Dr. Maria Montessori
Maria Montessori was, in many ways, ahead of her time. Born in the town of Chiaravalle, in the province of Ancona, Italy, on August 31, 1870, she became one of the first female physicians in Italy upon her graduation from medical school in 1896. Shortly afterwards, she was chosen to represent Italy at two different women's conferences, in Berlin in 1896 and in London in 1900.
In her medical practice, her clinical observations led her to analyze how children learn, and she concluded that they build themselves from what they find in their environment. Shifting her focus from the body to the mind, she returned to the university in 1901, this time to study psychology and philosophy. In 1904, she was made a professor of anthropology at the University of Rome.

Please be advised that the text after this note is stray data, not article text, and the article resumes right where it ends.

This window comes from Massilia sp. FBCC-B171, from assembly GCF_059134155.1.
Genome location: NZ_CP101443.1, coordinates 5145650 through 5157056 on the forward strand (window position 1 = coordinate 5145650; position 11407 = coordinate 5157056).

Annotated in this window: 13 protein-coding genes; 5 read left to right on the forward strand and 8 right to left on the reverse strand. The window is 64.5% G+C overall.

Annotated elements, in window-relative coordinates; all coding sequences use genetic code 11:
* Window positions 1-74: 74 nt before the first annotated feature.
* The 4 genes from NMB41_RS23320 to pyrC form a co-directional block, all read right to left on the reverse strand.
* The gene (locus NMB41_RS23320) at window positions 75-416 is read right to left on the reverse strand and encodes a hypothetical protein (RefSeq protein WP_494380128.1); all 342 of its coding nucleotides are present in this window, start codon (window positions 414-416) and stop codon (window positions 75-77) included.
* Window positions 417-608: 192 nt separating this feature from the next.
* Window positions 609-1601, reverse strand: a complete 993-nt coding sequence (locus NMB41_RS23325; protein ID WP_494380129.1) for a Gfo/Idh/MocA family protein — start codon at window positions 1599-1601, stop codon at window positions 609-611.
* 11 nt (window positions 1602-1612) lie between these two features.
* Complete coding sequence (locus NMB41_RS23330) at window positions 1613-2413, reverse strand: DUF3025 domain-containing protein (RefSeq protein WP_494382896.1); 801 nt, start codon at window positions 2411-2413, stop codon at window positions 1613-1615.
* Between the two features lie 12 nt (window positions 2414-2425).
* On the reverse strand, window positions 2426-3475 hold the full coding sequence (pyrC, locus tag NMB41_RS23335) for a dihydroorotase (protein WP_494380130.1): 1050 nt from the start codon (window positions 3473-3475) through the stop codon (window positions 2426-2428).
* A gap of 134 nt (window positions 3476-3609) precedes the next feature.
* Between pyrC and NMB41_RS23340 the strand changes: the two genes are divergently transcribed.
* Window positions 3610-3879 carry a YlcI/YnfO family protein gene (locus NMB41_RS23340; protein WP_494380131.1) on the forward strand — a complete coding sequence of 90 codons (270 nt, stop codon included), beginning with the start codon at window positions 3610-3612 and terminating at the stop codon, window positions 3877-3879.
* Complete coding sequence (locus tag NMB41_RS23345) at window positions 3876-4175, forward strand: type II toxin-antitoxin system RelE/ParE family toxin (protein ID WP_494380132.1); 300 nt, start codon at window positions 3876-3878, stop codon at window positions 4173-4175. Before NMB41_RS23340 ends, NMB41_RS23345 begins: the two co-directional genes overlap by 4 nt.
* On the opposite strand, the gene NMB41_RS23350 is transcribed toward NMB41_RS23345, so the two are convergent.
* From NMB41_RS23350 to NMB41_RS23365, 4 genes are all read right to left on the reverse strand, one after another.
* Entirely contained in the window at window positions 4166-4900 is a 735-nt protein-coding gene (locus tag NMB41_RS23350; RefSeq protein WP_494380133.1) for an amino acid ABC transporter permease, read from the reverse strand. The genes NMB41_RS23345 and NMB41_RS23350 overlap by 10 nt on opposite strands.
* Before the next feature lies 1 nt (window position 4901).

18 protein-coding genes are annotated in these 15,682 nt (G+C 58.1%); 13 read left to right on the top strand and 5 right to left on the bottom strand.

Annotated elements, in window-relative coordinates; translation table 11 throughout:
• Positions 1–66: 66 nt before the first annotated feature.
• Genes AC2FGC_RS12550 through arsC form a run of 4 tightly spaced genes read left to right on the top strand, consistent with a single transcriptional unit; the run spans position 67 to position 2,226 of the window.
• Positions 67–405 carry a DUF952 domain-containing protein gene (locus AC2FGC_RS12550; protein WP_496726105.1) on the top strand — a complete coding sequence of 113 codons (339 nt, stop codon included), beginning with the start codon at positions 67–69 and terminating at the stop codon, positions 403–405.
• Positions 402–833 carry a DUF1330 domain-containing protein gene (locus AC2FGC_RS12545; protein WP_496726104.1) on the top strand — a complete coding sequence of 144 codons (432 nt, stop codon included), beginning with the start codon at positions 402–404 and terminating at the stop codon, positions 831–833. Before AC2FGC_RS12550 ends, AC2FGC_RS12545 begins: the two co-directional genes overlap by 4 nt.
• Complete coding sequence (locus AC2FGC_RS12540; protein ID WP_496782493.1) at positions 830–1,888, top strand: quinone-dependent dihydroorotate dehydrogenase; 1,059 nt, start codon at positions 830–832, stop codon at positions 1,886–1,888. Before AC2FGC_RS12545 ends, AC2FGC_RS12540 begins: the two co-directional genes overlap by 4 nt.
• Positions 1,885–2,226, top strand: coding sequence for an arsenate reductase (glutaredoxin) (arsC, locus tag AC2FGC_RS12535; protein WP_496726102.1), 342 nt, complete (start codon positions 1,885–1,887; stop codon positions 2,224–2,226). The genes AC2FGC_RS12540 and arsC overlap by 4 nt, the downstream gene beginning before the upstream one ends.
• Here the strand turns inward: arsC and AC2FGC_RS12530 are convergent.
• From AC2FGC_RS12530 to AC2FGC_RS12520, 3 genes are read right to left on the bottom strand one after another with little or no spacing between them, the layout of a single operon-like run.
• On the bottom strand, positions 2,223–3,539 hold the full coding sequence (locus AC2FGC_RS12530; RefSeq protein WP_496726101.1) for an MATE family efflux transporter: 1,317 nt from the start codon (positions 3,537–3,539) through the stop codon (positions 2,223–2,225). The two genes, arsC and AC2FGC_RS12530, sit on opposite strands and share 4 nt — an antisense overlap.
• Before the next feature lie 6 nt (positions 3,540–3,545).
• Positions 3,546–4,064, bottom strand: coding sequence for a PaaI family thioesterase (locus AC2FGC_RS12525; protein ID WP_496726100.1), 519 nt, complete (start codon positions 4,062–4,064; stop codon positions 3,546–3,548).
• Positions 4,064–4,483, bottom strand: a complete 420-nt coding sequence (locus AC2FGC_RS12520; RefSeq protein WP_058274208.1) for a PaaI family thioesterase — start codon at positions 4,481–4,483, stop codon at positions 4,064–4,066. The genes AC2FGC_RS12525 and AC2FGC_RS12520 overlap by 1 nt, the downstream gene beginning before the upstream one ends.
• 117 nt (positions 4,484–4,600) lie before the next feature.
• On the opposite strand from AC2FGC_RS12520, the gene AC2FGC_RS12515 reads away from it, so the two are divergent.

Her desire to help children was so strong, however, that in 1906 she gave up both her university chair and her medical practice to work with a group of sixty young children of working parents in the San Lorenzo district of Rome. It was there that she founded, on January 6, 1907, the first Casa dei Bambini, or "Children's House." What ultimately became the Montessori method of education developed there, based upon Montessori's scientific observations of these children's almost effortless ability to absorb knowledge from their surroundings, as well as their tireless interest in manipulating materials. Every piece of equipment, every exercise, every method Montessori developed was based on what she observed children to do "naturally," by themselves, unassisted by adults.